So when someone tells me that they don’t believe in God I never feel like it is my job to convince this "atheist" why they are wrong. I just ask them to tell me about this god they don't believe in. And usually, if they are willing to humor me and talk about it, what I discover is that they are actually beginning to deconstruct a distorted faith. Or to say it another way, I don’t believe in the god they don’t believe in either! 

All of us need to let go of the old images that keep us from encountering the more mysterious but living and real God. The crisis of faith is real, for sure. But that crisis also represents not only danger but an opportunity. And I think that is why these words of Isaiah may be a very good place to start our Advent journey.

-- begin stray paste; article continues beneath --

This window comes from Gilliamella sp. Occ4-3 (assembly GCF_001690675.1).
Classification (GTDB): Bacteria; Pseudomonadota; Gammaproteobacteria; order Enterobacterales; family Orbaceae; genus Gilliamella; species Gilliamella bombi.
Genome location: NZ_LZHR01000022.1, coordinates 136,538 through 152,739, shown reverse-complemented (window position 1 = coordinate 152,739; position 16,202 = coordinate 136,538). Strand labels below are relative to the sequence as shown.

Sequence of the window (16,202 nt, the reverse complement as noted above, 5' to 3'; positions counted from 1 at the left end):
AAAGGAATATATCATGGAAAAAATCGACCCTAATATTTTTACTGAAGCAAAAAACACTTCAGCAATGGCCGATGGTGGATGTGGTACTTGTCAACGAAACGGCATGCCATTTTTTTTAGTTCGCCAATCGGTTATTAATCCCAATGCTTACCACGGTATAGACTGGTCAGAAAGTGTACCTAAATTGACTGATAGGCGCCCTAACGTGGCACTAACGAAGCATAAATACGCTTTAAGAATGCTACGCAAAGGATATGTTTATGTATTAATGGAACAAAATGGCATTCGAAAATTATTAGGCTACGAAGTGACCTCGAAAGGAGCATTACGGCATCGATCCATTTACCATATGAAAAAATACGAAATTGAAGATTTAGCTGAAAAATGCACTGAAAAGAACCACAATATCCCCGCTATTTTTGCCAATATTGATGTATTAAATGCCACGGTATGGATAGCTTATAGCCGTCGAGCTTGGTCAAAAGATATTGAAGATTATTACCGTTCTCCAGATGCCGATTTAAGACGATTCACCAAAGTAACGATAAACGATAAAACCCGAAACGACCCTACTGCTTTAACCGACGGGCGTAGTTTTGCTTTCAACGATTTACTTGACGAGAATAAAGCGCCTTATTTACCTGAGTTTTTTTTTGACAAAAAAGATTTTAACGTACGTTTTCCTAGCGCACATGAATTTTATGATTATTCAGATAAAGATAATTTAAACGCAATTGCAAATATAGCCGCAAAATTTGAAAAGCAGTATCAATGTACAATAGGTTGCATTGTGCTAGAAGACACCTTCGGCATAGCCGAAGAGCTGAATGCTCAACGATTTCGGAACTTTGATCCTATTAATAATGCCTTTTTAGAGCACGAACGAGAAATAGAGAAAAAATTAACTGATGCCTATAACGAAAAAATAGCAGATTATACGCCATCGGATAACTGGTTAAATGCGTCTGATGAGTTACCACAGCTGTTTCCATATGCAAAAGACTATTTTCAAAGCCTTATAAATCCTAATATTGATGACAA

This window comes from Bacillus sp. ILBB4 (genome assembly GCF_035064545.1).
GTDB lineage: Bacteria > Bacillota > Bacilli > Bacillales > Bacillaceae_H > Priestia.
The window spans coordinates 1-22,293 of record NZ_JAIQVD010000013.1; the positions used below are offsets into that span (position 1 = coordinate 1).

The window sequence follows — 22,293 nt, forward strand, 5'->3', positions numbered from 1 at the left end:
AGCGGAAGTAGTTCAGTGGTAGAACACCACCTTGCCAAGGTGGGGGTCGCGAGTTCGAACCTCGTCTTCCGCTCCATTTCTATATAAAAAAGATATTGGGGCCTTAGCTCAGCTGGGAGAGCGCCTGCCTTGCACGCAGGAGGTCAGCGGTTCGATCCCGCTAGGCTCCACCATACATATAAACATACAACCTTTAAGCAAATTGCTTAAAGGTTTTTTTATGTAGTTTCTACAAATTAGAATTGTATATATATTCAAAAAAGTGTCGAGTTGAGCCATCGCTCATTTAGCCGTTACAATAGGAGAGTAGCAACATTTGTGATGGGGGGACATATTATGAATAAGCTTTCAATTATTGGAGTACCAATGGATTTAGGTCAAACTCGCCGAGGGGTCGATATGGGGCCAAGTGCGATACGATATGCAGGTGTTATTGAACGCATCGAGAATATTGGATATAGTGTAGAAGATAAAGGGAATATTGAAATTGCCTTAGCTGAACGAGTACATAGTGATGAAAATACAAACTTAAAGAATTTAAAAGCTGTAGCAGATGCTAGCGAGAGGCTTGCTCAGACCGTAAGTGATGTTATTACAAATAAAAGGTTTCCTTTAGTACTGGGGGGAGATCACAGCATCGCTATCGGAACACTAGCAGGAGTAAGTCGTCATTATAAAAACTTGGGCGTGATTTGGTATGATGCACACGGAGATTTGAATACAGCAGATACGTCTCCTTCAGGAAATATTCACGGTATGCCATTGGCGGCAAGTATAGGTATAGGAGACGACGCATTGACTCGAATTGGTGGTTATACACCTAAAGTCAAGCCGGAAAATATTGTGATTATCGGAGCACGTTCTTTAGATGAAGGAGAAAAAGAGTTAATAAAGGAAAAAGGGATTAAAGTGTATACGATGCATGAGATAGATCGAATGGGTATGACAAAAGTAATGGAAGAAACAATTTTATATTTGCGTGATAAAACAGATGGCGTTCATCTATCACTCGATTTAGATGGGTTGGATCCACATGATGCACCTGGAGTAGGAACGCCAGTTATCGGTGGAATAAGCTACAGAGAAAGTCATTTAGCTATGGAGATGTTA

Let me be specific. We talk of “father God” so much we may actually begin to think that God is an old man with a gray beard sitting up in space. We go along, often unquestioning, because as long as life is good it’s just fine for God to be “the big guy up there”—not all that different from Santa Claus or a kindly old grandfather. Until one day chaos breaks in and we find ourselves really hurting. Sometimes it takes an exile, or a crisis in faith, or a recession, or the death of an unarmed teenager to bring us to our knees. Suddenly we find ourselves vulnerable and frightened and we cry out for God to make it all better: to put a band-aid on our boo-boo or to fix the ozone layer or clean up the oceans or zap away weapons of mass destruction and bring about peace on earth: “O that you would tear open the heavens and come down…”